Of late, several voices have been raised claiming that holiness may require unethical behavior. One source for that claim is a strain in modern philosophy, most notably the philosophy of Sören Kierkegaard, who insists that religious faith is not rational, hence that it requires a “teleological suspension of the ethical.”

As Marvin Fox notes, “The religious, as thus conceived, is beyond the ethical, is absolutely distinct from the ethical, and even requires a suspension of the ethical.”

For Kierkegaard, Abraham is admirable precisely because “the true knight of faith is a witness, never a teacher, and therein lies his deep humanity, which is worth a good deal more than this silly participation in others’ weal and woe which is honored by the name of sympathy, whereas in fact it is nothing but vanity.”

A second source for the renewed popularity of the idea that the holy stands in contradiction (or, at best, indifference) to ethics, emerges from the work of Rudolph Otto and the phenomenologists of religion.  In attempting to create an autonomous area for religion (hence, for the study of religion), Otto “portrays the holy as a power far greater than, and lying far beyond, the human realm,”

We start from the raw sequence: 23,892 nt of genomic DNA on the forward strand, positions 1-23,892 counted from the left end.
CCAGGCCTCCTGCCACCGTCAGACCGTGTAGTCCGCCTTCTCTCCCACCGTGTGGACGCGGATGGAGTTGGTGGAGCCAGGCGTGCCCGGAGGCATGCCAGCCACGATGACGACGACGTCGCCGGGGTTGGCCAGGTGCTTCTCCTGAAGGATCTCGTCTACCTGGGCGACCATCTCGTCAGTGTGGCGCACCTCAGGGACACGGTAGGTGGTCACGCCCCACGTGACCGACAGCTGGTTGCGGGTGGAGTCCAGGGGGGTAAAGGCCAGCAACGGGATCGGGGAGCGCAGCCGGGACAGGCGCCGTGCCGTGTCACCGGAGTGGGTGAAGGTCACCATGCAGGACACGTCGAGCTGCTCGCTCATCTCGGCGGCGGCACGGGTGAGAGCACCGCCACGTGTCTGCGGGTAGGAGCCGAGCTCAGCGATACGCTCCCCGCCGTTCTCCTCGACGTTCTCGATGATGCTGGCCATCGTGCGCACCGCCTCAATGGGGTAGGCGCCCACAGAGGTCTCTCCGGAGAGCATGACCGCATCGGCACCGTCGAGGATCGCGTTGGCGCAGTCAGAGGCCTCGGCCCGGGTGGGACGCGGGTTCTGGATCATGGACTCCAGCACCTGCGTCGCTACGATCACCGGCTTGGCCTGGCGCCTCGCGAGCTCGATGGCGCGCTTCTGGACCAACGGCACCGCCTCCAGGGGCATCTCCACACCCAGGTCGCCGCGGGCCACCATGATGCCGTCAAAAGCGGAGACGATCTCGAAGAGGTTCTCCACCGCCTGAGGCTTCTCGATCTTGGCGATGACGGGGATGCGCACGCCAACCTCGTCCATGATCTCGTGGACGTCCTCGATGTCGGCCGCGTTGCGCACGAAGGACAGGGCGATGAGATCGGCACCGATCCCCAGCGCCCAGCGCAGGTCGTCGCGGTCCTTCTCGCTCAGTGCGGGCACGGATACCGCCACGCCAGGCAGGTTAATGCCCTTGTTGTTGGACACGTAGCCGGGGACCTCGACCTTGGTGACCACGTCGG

By shifting the center of religious focus away from reason alone (whose limits had been convincingly adumbrated by Immanuel Kant) and toward the “sense of the numinous,” Otto shifts the center of religiosity to the feelings of the individual encountering the holy.

With feelings and experience now dominant, ethics becomes less significant—who, after all, can impose their moral lenses on someone else’s direct experience?  Perceived experience is individual (as opposed to communal) and an assertion of emotion (which cannot be subject to rules or standards). On the other hand, ethics and morality are intrinsically social and public. The experience of the numinous, hence, is amoral at best.

Precisely because the central focus of emotion and experience must be individual and based on feeling, it generates a notion of holiness parallel to, and separate from, morality.  Viewing religion as a mystery requiring unquestioning assent generates a holiness in which morality is a snare.